Reggie McCafferty
www.reggiemccafferty.com
I remember walking out of the club and seeing blood everywhere.  The whole sidewalk was covered in it, like the set of some cheesy horror flick.  I’d already stepped in it before I’d even noticed, the waffle pattern of my shoe leaving its mark in the dark pool on the cement. 
Then I saw the kid standing there.  He couldn’t have been a day over 14.  His nose was about three times as wide as it should have been and was split right down the middle, the blood still gushing out.
He held his shirt in his hand.  It had been white once, but you could hardly tell, so stained was it with blood and dirt.
He was emotionless, just standing there, staring out at nothing.  His friend stood at his side, barraging him with question after question, only further excited by the disregard by which his questions were being received.
The kid glanced at us listlessly as we walked up before returning to the nothingness.  It was his first time at a show his friend explained.  He’d just been in the wrong place at the wrong time and gotten his face all busted up.  He had to go to the hospital, the friend said, there was no doubt about it.
The kid pulled out a cigarette, lighting the end and sticking it in his mouth.  He couldn’t go to the hospital he said.  His mom would freak if she knew where he’d been.  Plus he was drunk, he just couldn’t go.
The bartender came out just then.  A tall, confident woman in a low-cut shirt.  She wore a bandana around her head and had covered the skin of her left arm with bad tattoos.  She was in training to be an EMT she told us.  There was no doubt that the kid needed medical attention, but she couldn’t make him go if he didn’t want to. 
The other option was to set the kids nose right there, she said, pulling a spoon out of her pocket.  But it would be extremely painful, and she couldn’t promise that it’d be exactly straight.
The kid looked at her and nodded, that’s what he wanted to do.  He wasn’t all there just then, being more than a little intoxicated, and I couldn’t help but feel a little guilty about not stepping in and forcing the kid to the hospital.  But then, I couldn’t fault the kid for wanting to stay out of trouble.  I remembered being 14 and knew I’d have probably done the same thing.
She set the spoon up against the left side of his nose and pushed, the friend holding a wad of paper towels up to the nostrils to stem the flow of blood.  I clenched my teeth and looked away, I’d never had the stomach for that sort of thing.  After a few seconds, I heard a pop as the nose snapped back into place, looking back just as the kid began to vomit onto the bloodstained cement.  

I remember walking out of the club and seeing blood everywhere.  The whole sidewalk was covered in it, like the set of some cheesy horror flick.  I’d already stepped in it before I’d even noticed, the waffle pattern of my shoe leaving its mark in the dark pool on the cement. 

Then I saw the kid standing there.  He couldn’t have been a day over 14.  His nose was about three times as wide as it should have been and was split right down the middle, the blood still gushing out.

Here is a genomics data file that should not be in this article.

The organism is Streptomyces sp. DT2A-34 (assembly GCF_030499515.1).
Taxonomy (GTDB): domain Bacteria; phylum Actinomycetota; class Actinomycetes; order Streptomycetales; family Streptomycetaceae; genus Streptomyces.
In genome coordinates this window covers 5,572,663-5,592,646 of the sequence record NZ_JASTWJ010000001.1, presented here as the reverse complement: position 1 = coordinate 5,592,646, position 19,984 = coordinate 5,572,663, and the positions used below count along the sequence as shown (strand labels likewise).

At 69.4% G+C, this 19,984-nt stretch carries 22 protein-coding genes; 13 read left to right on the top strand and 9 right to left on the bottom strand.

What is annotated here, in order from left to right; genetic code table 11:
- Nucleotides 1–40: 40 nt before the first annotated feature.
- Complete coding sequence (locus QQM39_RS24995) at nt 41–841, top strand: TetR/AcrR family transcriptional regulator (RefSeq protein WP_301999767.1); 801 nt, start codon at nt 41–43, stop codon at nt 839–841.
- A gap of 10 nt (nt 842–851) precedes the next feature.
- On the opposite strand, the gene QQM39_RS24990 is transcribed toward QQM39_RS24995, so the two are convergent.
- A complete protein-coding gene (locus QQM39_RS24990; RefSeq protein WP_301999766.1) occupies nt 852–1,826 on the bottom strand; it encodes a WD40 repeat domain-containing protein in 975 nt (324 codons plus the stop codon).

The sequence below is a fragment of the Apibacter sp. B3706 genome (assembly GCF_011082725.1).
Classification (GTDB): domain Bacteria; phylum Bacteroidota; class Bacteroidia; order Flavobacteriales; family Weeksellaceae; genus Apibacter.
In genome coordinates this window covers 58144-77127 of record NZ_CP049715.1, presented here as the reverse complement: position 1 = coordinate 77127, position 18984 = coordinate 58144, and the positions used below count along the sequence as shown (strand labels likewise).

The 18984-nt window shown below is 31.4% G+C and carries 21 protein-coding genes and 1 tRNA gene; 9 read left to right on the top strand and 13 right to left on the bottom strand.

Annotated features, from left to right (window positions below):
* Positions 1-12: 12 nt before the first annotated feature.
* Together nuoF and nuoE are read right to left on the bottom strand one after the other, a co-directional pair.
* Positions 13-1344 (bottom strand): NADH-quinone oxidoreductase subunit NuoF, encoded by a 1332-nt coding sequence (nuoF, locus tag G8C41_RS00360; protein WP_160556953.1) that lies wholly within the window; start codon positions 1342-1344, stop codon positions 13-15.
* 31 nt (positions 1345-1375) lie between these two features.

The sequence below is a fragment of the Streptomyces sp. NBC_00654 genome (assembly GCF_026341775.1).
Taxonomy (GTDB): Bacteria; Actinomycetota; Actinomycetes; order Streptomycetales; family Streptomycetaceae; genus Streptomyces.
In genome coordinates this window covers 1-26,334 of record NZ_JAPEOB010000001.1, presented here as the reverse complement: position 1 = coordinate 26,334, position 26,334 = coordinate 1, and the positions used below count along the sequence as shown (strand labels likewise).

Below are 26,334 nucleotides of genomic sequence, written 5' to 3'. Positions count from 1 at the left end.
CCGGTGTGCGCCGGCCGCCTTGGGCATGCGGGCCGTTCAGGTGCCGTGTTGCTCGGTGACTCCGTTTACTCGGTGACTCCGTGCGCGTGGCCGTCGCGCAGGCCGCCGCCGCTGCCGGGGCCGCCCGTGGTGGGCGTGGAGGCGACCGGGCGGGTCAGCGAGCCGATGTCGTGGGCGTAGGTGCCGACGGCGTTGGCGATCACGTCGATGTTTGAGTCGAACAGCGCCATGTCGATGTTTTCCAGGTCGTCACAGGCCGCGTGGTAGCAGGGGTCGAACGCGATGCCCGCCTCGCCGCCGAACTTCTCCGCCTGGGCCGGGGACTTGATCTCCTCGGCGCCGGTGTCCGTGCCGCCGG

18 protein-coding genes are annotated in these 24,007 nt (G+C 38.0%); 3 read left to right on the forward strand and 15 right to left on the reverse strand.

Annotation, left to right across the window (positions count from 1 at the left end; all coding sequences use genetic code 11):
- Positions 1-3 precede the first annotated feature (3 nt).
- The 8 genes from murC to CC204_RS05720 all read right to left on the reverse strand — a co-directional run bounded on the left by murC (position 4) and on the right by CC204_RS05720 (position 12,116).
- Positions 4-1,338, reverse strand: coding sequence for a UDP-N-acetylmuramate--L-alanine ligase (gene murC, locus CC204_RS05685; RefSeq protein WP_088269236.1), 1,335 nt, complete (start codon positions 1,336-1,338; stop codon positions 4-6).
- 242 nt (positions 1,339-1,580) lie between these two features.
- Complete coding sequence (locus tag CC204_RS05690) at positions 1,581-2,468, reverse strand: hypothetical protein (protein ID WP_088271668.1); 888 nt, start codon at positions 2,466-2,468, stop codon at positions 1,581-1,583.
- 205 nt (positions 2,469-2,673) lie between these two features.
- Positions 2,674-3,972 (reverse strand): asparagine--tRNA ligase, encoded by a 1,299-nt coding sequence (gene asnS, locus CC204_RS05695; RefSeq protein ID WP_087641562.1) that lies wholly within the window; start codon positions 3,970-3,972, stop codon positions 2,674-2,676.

He held his shirt in his hand.  It had been white once, but you could hardly tell, so stained was it with blood and dirt.

He was emotionless, just standing there, staring out at nothing.  His friend stood at his side, barraging him with question after question, only further excited by the disregard by which his questions were being received.

The kid glanced at us listlessly as we walked up before returning to the nothingness.  It was his first time at a show his friend explained.  He’d just been in the wrong place at the wrong time and gotten his face all busted up.  He had to go to the hospital, the friend said, there was no doubt about it.

The kid pulled out a cigarette, lighting the end and sticking it in his mouth.  He couldn’t go to the hospital he said.  His mom would freak if she knew where he’d been.  Plus he was drunk, he just couldn’t go.

The bartender came out just then.  A tall, confident woman in a low-cut shirt.  She wore a bandana around her head and had covered the skin of her left arm with bad tattoos.  She was in training to be an EMT she told us.  There was no doubt that the kid needed medical attention, but she couldn’t make him go if he didn’t want to. 

The other option was to set the kids nose right there, she said, pulling a spoon out of her pocket.  But it would be extremely painful, and she couldn’t promise that it’d be exactly straight.

The kid looked at her and nodded, that’s what he wanted to do.  He wasn’t all there just then, being more than a little intoxicated, and I couldn’t help but feel a little guilty about not stepping in and forcing the kid to the hospital.  But then, I couldn’t fault the kid for wanting to stay out of trouble.  I remembered being 14 and knew I’d have probably done the same thing.

She set the spoon up against the left side of his nose and pushed, the friend holding a wad of paper towels up to the nostrils to stem the flow of blood.  I clenched my teeth and looked away, I’d never had the stomach for that sort of thing.  After a few seconds, I heard a pop as the nose snapped back into place, looking back just as the kid began to vomit onto the bloodstained cement.  

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